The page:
Lean Manufacturing

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You get more for less, this is lean. All the elaborate theory behind lean itself is not lean at all; it’s an academic exercise often used to advance one’s resume. In practice, lean means creating more value for your customers with less resources. This applies to more than manufacturing. Cooking can be lean when a gourmet dinner is prepared with everything perfectly thought out, with passion. Lean manufacturing is similar. It’s a process of utilizing the available resources to their capacity. Lean design also utilizes a minimum number of components nearly to their capacity, but not beyond a reasonable factor of safety. In other words, a lean design is simple, where the parts interact with each other with a natural progression of contact forces, smooth distribution of thermal and mechanical stresses. A lean design naturally lends itself to lean manufacturing.

Orders of our custom engineered products have one common requirement: Short lead time. How fast can the product be delivered is the key in competitive market. Rather than increasing the price and putting stuff on overtime, we remove all the waste in productivity.

This is how to reduce product lead time while keeping its low cost:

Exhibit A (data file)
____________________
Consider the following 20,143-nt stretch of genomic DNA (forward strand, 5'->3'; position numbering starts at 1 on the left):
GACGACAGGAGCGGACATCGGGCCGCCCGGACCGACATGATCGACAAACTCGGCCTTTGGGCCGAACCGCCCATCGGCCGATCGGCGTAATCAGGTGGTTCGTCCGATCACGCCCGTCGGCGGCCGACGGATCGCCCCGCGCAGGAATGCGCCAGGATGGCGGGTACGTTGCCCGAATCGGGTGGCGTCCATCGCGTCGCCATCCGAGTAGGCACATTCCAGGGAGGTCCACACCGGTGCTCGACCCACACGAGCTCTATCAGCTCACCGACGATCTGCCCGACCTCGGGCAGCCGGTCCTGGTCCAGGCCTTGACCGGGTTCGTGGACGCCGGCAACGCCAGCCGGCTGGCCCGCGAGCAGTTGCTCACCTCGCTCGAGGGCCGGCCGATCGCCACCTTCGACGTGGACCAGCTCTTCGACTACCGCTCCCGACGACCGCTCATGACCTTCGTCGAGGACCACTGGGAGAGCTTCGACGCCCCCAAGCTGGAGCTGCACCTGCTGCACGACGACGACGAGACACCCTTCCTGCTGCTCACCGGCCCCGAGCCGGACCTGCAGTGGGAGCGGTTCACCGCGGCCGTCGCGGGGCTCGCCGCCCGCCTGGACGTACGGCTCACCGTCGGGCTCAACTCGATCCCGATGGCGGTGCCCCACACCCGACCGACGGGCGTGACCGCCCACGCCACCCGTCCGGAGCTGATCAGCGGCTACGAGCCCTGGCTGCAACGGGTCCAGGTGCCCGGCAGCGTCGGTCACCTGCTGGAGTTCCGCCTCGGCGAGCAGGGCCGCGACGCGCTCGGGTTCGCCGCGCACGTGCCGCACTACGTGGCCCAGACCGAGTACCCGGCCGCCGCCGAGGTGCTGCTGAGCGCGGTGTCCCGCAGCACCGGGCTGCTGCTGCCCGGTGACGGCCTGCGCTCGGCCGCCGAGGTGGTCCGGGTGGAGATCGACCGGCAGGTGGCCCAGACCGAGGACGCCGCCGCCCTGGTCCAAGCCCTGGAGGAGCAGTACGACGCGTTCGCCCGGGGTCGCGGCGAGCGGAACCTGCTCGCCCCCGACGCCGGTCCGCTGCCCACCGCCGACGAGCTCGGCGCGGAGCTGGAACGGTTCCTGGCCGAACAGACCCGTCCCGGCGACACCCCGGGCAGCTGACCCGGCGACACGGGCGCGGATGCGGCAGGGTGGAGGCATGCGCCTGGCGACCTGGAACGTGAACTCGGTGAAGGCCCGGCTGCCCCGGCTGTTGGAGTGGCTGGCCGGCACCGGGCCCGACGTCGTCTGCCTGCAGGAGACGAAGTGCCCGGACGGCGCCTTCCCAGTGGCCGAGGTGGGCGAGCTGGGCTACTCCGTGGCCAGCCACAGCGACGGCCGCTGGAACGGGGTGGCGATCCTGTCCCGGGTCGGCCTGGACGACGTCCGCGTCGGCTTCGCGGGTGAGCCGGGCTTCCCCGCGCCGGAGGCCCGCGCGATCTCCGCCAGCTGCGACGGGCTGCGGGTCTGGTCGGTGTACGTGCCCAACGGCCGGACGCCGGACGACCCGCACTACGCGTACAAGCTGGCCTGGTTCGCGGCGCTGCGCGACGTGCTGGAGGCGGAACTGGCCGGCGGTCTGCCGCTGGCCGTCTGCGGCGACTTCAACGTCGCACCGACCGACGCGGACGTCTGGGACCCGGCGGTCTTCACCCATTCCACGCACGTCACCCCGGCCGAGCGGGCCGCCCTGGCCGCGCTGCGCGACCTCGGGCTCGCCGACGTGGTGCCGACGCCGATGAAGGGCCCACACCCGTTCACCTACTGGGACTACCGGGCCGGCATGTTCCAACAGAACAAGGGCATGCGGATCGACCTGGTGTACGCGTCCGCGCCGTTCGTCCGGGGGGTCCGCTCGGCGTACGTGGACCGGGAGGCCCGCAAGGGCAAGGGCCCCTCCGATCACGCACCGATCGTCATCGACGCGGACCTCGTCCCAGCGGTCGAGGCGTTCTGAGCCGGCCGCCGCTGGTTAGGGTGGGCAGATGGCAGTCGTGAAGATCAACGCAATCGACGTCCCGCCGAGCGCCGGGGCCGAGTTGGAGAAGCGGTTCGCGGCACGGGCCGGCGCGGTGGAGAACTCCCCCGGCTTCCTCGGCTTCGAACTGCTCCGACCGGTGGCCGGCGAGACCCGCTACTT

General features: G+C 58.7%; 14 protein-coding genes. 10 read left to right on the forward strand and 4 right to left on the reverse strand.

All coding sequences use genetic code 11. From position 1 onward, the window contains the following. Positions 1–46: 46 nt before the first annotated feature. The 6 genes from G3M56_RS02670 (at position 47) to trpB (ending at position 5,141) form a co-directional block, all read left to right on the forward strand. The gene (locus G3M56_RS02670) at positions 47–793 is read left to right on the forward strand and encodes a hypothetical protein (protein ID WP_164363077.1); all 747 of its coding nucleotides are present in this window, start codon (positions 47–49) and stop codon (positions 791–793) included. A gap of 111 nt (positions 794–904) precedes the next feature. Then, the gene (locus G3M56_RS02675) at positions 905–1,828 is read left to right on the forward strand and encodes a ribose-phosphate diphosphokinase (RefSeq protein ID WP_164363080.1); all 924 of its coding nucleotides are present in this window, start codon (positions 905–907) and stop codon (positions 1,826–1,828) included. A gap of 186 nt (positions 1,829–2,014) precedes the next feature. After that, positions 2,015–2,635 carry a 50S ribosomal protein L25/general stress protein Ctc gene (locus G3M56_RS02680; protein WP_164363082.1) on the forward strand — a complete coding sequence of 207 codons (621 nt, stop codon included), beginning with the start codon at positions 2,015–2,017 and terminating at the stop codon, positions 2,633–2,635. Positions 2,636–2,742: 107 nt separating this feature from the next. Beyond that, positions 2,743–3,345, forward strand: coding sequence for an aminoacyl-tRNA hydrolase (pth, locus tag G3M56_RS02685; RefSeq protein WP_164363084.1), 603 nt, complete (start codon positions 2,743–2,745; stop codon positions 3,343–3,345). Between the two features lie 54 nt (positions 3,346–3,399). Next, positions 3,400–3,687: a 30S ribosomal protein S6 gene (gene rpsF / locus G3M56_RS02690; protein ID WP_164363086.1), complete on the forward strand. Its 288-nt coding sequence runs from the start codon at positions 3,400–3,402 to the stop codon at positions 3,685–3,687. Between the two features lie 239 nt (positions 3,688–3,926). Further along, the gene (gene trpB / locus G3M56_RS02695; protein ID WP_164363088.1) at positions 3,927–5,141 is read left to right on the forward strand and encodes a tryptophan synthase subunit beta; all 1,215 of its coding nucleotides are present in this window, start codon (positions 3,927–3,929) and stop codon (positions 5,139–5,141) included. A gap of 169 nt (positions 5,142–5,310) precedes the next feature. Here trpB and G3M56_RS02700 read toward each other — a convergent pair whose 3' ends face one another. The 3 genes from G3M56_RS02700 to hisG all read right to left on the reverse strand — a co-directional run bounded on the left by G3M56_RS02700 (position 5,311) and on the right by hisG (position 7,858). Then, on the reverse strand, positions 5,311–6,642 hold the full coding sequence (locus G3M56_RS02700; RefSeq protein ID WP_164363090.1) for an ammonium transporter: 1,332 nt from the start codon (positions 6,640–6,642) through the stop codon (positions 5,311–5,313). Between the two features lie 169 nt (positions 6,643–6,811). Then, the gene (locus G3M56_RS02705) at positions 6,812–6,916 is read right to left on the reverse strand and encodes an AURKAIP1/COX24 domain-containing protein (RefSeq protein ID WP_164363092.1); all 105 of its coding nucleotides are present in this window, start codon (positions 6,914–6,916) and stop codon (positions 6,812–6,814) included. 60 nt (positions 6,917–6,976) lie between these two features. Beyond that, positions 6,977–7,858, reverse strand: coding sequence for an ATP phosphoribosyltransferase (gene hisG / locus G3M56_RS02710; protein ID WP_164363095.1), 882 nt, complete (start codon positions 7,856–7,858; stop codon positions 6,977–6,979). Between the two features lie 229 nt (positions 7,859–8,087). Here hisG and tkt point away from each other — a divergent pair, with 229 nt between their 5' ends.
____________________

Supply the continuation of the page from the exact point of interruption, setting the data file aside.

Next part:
• Overproduction:

    Do not produce more parts than the customer needs right now. In other words there is  a balance between overproduction and avoiding long set-ups, batch manufacturing, or aggressive sales forecasts.
  • Over-processing:

    Overly tight tolerances should be avoided at the design stage, but there is no reason for multiple washes of the part or polishing it just one more time. Perfectionism is good to a point.
  • Over-movement:

    Moving the parts between operations sometimes cannot be avoided, sometimes it can be. Movement of people looking for tools or information can definitely be avoided.
  • Waiting:

    This is the biggest deal breaker. How many times did you look for some missing information on a drawing and then waited for answers from the design engineer? This is idle time, pure waste that can be avoided with better document control.
  • Under-inventory of raw materials:

    We are talking about relatively cheap inventory, such as raw materials on hand. This is a balancing act between sales forecasts and taking the financial risk of purchasing raw materials. Materials can be used for other projects. This minimizes the financial risk of carrying raw materials on the books. Common metals such as 6061 Aluminum, 304, 316 Stainless, 1018, 4043 Carbon steel, or GE 124 Quartz, Borosilicate glass are some of the examples of stocking up on inventoried materials.
  • Re-work:

    Defects are expensive, they cost time and money to set up the part in the tool all over again. The saying “measure seven times, cut once” has never been more true in lean manufacturing.

Lean is good.

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